Each project may have had its own problems, much as Tolstoy’s unhappy families were each unhappy in their own way, but some factors can be seen commonly. The simplest factor was that the projections in the project proposals may have been too optimistic; they commonly assumed the best performance reported (or imagined!) in the best of conditions, as applicable over the whole geographical extent and time span of the proposed project. As against this, the actual sites obviously exhibited a range of productivity classes, very few of them conforming to the best in the models. Needless to say, a host of other factors may have conspired to depress the actual performance: deterioration in planting stock quality, slippage in timeliness of operations, inadequate inputs, vulnerability to failure of rains, biotic disturbances from pests and diseases, animals, and even from human sources, and so on. The plans and projections, extrapolated from the best and most optimistic models, were rarely achieved in the actual yields, which were distributed over a wide range in much lower productivity bands.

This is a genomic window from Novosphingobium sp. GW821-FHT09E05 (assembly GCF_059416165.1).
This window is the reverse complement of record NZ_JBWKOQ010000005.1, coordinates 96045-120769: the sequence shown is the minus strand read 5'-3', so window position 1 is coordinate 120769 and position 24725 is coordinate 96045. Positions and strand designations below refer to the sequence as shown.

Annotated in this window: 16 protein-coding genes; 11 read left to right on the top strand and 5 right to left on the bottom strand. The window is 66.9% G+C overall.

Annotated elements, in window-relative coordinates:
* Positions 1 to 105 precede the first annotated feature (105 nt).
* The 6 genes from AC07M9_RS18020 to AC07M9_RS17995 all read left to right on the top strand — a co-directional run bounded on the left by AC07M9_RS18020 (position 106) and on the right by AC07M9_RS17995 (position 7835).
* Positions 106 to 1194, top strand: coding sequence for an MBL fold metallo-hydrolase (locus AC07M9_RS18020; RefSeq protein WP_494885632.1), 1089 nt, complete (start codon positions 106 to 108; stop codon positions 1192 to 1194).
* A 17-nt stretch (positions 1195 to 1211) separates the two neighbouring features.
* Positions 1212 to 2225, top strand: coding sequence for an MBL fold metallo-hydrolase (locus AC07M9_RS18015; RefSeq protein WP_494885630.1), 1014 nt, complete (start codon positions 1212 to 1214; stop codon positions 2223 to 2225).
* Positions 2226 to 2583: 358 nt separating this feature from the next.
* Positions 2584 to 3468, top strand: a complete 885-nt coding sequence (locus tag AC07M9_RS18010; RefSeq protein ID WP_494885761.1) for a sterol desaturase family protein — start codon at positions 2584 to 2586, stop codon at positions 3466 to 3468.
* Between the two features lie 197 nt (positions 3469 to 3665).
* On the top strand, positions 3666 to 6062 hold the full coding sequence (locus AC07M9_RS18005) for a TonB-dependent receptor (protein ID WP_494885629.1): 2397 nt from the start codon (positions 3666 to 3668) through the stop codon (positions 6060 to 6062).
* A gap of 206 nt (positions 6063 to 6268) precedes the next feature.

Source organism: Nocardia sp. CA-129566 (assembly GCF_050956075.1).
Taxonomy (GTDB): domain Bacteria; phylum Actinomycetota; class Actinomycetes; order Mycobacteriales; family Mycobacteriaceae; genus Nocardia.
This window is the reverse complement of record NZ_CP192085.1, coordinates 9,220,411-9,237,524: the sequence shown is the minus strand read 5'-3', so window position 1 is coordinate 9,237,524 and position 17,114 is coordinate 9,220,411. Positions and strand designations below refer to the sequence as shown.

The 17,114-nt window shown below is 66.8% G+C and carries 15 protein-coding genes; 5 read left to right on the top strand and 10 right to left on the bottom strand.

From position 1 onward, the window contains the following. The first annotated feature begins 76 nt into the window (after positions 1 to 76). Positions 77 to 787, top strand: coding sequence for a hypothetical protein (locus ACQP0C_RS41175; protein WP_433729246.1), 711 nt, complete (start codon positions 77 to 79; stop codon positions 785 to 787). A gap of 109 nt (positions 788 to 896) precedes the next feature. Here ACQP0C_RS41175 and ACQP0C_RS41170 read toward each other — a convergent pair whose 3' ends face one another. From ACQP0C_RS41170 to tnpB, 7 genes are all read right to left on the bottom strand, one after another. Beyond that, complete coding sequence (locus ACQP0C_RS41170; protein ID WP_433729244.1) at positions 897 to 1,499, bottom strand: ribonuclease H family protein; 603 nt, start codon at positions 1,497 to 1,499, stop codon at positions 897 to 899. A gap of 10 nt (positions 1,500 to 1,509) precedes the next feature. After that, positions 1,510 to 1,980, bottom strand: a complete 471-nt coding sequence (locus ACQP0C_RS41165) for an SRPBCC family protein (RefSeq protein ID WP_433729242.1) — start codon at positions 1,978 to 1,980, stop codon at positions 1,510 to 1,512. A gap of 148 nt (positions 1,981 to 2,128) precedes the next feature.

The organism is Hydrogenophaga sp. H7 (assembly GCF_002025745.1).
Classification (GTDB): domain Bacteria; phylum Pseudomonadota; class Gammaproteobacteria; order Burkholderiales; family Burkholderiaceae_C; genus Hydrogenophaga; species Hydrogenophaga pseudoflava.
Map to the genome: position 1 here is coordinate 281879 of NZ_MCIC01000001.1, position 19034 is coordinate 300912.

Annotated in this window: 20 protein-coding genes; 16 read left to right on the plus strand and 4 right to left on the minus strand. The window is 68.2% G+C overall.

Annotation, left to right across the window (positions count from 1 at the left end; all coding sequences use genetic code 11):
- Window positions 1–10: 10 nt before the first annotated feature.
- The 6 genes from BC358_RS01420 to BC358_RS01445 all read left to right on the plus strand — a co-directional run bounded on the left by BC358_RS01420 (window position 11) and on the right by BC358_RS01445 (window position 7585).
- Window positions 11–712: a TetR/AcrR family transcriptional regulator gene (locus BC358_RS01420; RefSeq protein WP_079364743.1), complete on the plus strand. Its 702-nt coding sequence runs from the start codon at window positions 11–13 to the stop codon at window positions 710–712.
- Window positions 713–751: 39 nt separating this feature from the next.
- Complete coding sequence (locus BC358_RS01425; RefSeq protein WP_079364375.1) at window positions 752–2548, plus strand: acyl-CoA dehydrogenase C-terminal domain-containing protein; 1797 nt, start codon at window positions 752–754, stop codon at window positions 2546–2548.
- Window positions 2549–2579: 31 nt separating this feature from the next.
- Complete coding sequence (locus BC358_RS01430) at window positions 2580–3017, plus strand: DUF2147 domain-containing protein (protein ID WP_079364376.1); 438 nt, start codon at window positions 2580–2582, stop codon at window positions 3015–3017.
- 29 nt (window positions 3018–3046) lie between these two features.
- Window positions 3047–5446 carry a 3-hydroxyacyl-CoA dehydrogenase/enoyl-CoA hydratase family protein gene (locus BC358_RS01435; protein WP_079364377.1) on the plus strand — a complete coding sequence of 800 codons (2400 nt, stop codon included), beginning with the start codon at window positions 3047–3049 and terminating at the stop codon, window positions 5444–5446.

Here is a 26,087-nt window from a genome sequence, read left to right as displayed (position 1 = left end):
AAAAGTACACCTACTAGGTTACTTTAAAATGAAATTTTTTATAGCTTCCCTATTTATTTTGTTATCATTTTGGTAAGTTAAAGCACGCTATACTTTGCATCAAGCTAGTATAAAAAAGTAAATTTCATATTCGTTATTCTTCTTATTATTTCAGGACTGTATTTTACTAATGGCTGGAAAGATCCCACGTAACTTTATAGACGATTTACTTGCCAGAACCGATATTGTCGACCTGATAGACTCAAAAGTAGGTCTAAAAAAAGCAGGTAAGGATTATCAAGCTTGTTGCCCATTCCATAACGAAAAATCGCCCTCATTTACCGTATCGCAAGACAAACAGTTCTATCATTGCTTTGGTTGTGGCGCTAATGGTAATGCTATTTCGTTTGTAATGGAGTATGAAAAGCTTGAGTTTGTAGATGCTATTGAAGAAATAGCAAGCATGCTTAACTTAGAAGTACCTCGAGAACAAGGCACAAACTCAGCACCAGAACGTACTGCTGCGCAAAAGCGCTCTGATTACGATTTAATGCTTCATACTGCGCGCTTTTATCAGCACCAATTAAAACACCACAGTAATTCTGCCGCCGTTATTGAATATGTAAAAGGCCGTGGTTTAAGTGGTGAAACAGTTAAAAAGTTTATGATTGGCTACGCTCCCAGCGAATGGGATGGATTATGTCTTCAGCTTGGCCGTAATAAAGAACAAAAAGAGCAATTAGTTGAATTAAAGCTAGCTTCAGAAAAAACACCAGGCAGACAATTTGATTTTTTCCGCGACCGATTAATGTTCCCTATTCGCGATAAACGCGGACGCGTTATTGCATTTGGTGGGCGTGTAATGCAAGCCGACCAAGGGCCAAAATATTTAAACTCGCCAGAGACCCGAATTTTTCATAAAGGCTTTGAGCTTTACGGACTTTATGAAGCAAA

The answer is to fool-proof the growing assets against such hazards, by such measures as providing artificial irrigation to eliminate the effects of drought, and so on. But such interventions are costly, and are not usually provided in forestry projects, which are extensive in area and left to the mercy of nature. Indeed the plantation of forest species (pulpwoods or small timber) often mimics the natural forest, where seeds fall in their thousands but only a fraction of them grow to maturity. Thus a commercial crop may start with planting at a few thousand plants per hectare, but these are thinned by design over the subsequent lifetime, until the final stand may have only a few hundred stems per hectare. The growth pattern in a horticulture or agriculture crop is quite different, as the initial spacing corresponds to the final spacing, and each plant is nurtured individually and contributes to the final yield. This of course has to be the case with coffee or rubber plantations, even when grown by a forest corporation!